What is the ideal world population . . . that is, of humans? One quick-fire response is “Ideal for what?” All right, ideal for approximately what we are already doing.
Like all species, we had to have the ability to produce slightly more offspring than we strictly needed to in order to survive because if we had produced slightly fewer than replacement numbers then we would have faced extinction a long time ago.
The result, as in all species which overpopulate naturally sooner or later, is that there is far from sufficient food to feed to give us all a nutritious diet. We even experience regional pockets of extreme starvation. These will become larger and more numerous as we reach what is expected to be turn-around period in about 50-70 years’ time when the human population finally starts to decline.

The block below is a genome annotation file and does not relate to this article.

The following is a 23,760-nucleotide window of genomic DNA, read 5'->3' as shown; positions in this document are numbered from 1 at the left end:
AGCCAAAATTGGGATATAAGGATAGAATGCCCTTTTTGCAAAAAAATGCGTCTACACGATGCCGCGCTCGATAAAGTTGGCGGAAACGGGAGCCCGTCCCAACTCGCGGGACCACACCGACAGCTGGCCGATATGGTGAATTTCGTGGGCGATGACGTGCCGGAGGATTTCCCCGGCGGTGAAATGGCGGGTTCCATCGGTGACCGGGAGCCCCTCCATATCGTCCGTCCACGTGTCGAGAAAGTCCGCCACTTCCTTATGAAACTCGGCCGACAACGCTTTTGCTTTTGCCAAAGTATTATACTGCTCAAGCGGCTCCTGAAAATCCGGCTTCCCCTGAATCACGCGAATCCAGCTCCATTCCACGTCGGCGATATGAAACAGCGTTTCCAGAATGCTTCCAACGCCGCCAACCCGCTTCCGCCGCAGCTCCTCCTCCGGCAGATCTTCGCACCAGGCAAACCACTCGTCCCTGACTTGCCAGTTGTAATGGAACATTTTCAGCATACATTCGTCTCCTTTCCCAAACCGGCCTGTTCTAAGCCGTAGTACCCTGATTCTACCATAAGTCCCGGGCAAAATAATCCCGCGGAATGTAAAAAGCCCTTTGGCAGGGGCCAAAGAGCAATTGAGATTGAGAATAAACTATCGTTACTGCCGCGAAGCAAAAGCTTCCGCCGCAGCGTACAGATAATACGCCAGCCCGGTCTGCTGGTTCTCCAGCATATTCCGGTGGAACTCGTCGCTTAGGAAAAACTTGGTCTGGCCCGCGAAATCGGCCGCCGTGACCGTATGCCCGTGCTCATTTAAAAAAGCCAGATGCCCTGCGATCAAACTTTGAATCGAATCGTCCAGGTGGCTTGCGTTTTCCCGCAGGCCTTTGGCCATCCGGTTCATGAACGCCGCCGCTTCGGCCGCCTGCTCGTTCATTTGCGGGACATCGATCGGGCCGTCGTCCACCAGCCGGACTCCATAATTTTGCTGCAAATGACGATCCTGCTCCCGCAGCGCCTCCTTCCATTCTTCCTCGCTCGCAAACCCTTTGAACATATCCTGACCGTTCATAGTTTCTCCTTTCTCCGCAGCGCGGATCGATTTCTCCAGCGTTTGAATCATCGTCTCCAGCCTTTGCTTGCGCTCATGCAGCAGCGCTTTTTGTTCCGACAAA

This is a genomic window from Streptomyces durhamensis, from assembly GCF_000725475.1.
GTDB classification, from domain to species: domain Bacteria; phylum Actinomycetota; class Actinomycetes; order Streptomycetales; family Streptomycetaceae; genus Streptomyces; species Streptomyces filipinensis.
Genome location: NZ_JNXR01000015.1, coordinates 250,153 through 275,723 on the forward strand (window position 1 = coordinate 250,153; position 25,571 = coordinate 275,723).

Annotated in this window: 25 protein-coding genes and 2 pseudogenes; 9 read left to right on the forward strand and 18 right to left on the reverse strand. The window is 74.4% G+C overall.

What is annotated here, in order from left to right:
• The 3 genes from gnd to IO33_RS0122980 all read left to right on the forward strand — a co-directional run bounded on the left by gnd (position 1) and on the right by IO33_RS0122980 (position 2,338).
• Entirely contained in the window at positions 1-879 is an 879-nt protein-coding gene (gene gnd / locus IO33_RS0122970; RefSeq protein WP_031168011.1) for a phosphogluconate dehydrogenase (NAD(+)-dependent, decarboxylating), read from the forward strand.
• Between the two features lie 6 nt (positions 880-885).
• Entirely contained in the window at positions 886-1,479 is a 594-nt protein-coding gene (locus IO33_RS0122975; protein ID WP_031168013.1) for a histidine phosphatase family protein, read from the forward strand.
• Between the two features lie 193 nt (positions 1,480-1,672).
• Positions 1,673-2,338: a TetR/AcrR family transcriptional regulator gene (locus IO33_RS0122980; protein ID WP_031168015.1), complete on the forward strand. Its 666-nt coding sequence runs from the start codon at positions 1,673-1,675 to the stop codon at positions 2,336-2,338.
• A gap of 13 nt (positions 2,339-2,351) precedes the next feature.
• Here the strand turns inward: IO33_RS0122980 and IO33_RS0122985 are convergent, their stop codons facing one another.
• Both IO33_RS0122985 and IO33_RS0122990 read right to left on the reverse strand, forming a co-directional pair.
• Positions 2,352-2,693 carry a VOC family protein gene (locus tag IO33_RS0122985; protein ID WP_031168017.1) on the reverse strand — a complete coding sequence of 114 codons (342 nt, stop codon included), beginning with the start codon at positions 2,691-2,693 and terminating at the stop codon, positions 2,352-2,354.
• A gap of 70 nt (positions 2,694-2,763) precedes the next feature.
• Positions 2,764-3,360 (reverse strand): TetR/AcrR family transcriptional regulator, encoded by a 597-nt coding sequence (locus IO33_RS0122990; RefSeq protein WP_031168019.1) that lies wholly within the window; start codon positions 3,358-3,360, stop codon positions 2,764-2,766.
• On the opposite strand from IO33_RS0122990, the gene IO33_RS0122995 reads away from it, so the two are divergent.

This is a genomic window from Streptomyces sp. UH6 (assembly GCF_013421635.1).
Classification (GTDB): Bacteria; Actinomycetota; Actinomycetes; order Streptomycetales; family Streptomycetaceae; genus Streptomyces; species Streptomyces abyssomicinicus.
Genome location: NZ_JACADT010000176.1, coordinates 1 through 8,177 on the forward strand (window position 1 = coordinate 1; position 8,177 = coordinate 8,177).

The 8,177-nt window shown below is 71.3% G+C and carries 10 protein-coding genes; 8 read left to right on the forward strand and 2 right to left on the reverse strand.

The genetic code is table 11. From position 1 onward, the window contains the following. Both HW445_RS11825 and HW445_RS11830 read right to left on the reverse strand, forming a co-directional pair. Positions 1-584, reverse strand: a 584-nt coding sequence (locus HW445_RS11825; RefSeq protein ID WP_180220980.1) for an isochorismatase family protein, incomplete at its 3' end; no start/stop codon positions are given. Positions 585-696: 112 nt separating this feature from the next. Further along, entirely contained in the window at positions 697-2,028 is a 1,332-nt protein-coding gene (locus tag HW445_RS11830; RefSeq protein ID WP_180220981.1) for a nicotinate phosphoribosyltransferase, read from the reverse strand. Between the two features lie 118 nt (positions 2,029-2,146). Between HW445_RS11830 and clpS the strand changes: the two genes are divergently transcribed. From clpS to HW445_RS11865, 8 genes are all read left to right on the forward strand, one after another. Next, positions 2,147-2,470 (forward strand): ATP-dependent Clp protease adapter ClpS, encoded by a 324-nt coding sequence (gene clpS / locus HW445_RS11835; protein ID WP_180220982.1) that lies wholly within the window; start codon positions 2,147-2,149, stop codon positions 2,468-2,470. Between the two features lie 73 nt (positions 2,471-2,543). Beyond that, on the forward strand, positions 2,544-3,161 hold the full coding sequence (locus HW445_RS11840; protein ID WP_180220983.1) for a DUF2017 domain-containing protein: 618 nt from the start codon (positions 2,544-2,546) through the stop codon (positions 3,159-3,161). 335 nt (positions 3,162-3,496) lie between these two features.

So what’s the figure to be? The answer is that we won’t decide. The environment will take that decision according to circumstances. In every generation new mutations arise. Some are benign but some are such serious handicaps that those males tend not be be selected by young females as desirable partners and parents. It’s the balance between benign mutations and the sub-par ones that decides whether the population goes up or down — given enough food.